You can read more about the film elsewhere on this site in the theatrical edition HD-DVD released by Warner one year prior to this release. 


This HD-DVD is the “director’s cut”, which most will immediately ask, “Does this cut of the film work better?”  Short answer: yes.  Long answer: not really.   The directors cut of the film includes about 30-minutes worth of material, which puts the film at 196-minutes.  There are a few more scenes of graphic violence; a bit more nudity, and also some further character development, but even these extra minutes cannot keep this train from wrecking.  Director Wolfgang Peterson is certainly ambitious with his Hollywood projects, but more often than not this inevitably derails his films.  In many respects he is still making films that are overshadowed by his claim to fame, Das Boot.  His lowest point aside from Troy would have to be his remake of the Poseidon Adventure, simply called Poseidon, which makes me wonder how he still gets money to make films. 


There is something quite interesting though about the Theatrical Cut and the Director’s Cut HD-DVD’s and I rented the Theatrical Cut to do an A/B comparison just to see if there were differences in the picture or sound department.  Both transfers are 2.40 X 1 anamorphic 1080p, but they are far from equal.  The first major difference that I noticed with the directors cut is a bit more sharpness overall and the detail seemed far more natural and you could see better definition overall. The directors cut HD-DVD seems a bit brighter, more refined, with better color saturation and contrast.  The theatrical cut HD-DVD is darker; less saturated, and has less definition and is not nearly as sharp overall.  It’s amazing how much difference there could be in these two transfers, which could perhaps be due to advancements in the technology over the past year, and if that is any indication of how things are improving, it’s a great sign!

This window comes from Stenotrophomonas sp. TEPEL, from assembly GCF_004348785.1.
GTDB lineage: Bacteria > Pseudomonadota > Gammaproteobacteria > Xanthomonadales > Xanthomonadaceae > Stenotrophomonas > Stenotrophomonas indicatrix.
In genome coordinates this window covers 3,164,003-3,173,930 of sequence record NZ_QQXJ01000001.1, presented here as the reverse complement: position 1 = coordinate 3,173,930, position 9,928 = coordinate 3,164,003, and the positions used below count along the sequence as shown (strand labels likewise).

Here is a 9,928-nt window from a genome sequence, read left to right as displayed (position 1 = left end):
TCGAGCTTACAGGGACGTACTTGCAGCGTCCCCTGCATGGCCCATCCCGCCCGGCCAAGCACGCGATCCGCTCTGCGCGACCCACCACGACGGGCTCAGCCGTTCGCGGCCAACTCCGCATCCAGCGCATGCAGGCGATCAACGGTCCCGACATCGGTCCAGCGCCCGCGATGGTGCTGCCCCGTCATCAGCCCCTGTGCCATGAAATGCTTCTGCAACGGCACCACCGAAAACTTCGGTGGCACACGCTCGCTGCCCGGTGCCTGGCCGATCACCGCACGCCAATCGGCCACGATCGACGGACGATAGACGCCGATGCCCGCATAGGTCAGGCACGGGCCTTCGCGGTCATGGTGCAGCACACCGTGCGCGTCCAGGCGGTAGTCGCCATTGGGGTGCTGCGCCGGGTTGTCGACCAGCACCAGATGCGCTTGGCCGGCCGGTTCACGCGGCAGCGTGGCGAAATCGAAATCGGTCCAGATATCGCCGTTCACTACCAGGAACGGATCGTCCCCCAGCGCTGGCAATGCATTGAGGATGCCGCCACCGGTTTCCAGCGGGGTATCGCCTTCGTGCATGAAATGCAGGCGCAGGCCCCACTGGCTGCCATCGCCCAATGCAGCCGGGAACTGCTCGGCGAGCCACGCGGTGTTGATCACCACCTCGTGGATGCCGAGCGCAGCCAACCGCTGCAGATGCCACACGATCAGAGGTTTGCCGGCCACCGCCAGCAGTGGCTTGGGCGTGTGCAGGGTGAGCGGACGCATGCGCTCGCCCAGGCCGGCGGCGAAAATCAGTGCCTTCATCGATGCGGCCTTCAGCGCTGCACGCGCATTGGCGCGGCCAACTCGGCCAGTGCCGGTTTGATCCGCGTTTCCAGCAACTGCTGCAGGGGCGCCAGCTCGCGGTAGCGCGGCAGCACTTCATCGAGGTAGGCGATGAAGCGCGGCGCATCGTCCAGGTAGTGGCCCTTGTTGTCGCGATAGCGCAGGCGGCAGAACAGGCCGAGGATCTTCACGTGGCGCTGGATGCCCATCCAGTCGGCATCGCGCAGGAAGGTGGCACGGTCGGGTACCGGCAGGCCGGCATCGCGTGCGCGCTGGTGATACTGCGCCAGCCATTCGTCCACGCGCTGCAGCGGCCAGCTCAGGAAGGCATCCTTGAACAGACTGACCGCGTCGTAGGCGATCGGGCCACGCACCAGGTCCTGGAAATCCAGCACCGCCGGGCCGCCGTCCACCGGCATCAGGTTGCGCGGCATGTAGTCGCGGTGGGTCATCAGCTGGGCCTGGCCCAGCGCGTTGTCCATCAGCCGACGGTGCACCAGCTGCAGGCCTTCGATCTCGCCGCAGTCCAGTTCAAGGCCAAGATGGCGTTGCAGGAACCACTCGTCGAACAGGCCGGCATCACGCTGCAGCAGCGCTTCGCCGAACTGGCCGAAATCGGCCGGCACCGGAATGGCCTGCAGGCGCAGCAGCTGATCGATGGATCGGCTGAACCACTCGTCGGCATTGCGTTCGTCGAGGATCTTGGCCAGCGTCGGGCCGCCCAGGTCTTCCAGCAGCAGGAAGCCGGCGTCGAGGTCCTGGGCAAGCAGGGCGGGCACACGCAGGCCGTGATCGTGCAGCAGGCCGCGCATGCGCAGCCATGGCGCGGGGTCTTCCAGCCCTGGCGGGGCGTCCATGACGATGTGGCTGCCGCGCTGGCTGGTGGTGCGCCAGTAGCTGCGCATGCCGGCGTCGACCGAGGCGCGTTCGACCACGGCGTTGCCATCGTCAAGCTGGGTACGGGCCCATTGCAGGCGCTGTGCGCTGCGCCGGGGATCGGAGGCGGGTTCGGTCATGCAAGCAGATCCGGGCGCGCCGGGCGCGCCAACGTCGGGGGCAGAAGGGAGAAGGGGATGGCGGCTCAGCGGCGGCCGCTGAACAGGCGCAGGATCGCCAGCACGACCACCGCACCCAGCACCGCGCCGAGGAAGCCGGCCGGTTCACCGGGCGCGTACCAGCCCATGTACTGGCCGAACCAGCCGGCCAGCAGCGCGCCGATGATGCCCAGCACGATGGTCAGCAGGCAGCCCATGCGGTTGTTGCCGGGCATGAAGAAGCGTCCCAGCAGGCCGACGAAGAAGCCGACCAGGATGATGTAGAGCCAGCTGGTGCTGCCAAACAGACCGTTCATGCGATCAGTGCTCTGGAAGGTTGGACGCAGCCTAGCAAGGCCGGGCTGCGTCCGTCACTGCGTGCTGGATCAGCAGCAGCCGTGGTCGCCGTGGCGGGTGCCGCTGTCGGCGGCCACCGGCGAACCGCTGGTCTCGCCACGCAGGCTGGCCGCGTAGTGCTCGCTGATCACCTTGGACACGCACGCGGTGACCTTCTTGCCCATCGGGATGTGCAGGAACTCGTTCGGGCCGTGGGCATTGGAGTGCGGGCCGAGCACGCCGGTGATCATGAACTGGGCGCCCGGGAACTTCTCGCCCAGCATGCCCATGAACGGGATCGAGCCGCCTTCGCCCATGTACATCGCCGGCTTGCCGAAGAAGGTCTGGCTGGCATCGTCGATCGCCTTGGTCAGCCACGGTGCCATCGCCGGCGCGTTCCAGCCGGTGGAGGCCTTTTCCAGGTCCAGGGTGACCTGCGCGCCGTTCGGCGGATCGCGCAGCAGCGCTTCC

Audio is not nearly as different and in fact the Dolby TrueHD 5.1 on both HD-DVD discs is nearly identical, if not exact.  It did seem though that the directors cut had a bit more punch and didn’t seem to have near the compression overall with the dialogue coming through the mix a bit smoother.  The mix in general is good, if not really good at times, but the material lends itself quite well for a solid mix with lots of fight sequences and the musical score sweeps around a bit as well.  The films failure surely doesn’t rest in the sound design of the film as it’s constantly engaging and attempt to make the material work as best as it can, but it’s an uphill battle to say the least. 


Aside from this being the director’s cut there is also a video introduction by Wolfgang Peterson and the same features that were on the previous theatrical cut HD-DVD, plus some new featurettes, but does not have the Warner’s In-Movie Experience, which was on the theatrical cut HD-DVD.  For a look at that HD-DVD, try this link:





-   Nate Goss